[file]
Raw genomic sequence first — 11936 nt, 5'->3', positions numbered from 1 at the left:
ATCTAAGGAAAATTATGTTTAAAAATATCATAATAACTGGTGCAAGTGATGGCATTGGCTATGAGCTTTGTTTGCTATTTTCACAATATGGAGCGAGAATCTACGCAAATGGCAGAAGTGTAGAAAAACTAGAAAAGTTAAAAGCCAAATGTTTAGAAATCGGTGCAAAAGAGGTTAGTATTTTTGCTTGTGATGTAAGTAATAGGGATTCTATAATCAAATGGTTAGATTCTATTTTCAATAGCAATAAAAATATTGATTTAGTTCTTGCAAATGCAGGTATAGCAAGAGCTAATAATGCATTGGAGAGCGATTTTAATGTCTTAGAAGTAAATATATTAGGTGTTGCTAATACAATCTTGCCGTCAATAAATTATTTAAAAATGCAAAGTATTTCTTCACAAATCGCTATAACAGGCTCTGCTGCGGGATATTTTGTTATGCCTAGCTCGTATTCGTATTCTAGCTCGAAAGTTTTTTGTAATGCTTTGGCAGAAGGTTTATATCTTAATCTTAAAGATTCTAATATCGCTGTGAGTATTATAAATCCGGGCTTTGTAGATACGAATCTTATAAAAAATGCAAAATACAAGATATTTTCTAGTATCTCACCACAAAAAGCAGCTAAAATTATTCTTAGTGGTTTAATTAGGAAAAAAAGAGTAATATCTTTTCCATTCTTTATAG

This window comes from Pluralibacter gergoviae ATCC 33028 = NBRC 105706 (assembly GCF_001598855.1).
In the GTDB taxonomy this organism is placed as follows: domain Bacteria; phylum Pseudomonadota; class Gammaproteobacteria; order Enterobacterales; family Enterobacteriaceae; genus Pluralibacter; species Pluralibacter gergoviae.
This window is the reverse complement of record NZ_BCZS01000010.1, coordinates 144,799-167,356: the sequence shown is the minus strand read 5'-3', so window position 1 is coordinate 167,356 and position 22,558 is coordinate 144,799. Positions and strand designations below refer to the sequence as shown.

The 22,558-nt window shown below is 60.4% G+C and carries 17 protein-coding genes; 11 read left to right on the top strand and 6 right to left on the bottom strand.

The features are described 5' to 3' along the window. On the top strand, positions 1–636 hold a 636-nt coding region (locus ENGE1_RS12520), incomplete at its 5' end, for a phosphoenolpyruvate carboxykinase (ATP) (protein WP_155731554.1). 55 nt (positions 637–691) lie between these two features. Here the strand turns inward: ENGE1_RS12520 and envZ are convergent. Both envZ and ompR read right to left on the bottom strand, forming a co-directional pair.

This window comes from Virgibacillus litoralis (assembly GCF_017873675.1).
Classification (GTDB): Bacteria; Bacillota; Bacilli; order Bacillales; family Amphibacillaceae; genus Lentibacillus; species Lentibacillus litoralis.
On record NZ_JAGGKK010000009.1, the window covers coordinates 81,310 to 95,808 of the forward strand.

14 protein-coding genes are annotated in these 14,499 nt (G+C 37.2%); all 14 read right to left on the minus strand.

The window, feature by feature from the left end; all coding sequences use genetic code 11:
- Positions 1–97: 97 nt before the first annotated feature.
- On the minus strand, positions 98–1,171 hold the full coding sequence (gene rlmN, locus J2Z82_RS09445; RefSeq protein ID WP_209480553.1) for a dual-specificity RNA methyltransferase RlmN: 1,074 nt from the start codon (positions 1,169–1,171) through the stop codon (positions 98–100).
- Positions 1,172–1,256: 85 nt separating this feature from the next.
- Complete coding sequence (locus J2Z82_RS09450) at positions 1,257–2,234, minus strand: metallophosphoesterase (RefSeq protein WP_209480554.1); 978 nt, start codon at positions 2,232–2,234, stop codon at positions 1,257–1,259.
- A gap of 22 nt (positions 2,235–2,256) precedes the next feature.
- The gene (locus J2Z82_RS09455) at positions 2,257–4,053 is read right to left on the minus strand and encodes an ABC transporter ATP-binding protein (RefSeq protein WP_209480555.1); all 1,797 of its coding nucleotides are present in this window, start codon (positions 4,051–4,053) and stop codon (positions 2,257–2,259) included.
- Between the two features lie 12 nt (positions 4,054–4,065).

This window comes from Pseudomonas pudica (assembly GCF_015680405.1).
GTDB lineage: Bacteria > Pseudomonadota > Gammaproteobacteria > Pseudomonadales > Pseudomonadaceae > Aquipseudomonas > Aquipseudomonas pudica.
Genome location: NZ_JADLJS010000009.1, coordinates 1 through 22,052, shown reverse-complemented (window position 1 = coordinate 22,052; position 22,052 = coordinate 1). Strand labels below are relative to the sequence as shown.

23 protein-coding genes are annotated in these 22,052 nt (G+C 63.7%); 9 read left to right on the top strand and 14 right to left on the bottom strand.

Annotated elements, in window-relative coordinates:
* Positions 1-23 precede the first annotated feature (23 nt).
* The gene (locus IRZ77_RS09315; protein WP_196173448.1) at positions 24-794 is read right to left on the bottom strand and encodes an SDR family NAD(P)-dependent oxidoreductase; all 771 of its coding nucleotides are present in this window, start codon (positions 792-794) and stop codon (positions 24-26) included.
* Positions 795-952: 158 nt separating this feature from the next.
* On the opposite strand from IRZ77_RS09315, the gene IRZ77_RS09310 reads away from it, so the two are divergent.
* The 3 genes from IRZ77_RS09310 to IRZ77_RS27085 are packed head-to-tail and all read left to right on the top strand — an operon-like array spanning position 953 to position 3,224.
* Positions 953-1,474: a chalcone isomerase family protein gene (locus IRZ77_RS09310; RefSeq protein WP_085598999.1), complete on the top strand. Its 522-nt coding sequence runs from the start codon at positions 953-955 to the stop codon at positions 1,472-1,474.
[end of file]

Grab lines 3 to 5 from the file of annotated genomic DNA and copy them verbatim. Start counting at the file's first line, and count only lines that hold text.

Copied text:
This window comes from Pluralibacter gergoviae ATCC 33028 = NBRC 105706 (assembly GCF_001598855.1).
In the GTDB taxonomy this organism is placed as follows: domain Bacteria; phylum Pseudomonadota; class Gammaproteobacteria; order Enterobacterales; family Enterobacteriaceae; genus Pluralibacter; species Pluralibacter gergoviae.
This window is the reverse complement of record NZ_BCZS01000010.1, coordinates 144,799-167,356: the sequence shown is the minus strand read 5'-3', so window position 1 is coordinate 167,356 and position 22,558 is coordinate 144,799. Positions and strand designations below refer to the sequence as shown.